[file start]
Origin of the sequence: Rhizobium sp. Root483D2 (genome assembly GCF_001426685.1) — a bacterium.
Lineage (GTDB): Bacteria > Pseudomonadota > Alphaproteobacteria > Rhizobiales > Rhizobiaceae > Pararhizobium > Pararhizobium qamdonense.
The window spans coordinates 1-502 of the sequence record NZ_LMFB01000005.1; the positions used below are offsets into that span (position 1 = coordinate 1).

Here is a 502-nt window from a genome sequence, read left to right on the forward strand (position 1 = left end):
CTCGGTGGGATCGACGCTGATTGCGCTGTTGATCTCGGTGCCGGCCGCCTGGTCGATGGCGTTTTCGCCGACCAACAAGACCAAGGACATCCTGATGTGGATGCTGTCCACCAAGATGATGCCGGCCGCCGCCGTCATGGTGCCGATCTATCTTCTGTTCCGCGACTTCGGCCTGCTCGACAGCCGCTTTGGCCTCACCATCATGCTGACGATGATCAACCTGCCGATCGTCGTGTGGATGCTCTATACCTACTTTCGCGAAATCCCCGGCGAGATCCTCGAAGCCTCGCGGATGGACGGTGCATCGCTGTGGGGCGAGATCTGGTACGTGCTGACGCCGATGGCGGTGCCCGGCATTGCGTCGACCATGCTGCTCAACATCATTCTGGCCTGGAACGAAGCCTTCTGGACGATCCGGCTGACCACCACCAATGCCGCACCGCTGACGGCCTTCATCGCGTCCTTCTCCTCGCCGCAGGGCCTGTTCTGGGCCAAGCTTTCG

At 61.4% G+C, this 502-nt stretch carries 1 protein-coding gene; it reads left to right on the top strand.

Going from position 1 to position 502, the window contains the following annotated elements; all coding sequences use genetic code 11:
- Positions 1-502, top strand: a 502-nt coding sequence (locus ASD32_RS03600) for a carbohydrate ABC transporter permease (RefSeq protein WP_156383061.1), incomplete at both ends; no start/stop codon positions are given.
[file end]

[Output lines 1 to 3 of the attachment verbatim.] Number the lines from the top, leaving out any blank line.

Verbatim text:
Origin of the sequence: Rhizobium sp. Root483D2 (genome assembly GCF_001426685.1) — a bacterium.
Lineage (GTDB): Bacteria > Pseudomonadota > Alphaproteobacteria > Rhizobiales > Rhizobiaceae > Pararhizobium > Pararhizobium qamdonense.
The window spans coordinates 1-502 of the sequence record NZ_LMFB01000005.1; the positions used below are offsets into that span (position 1 = coordinate 1).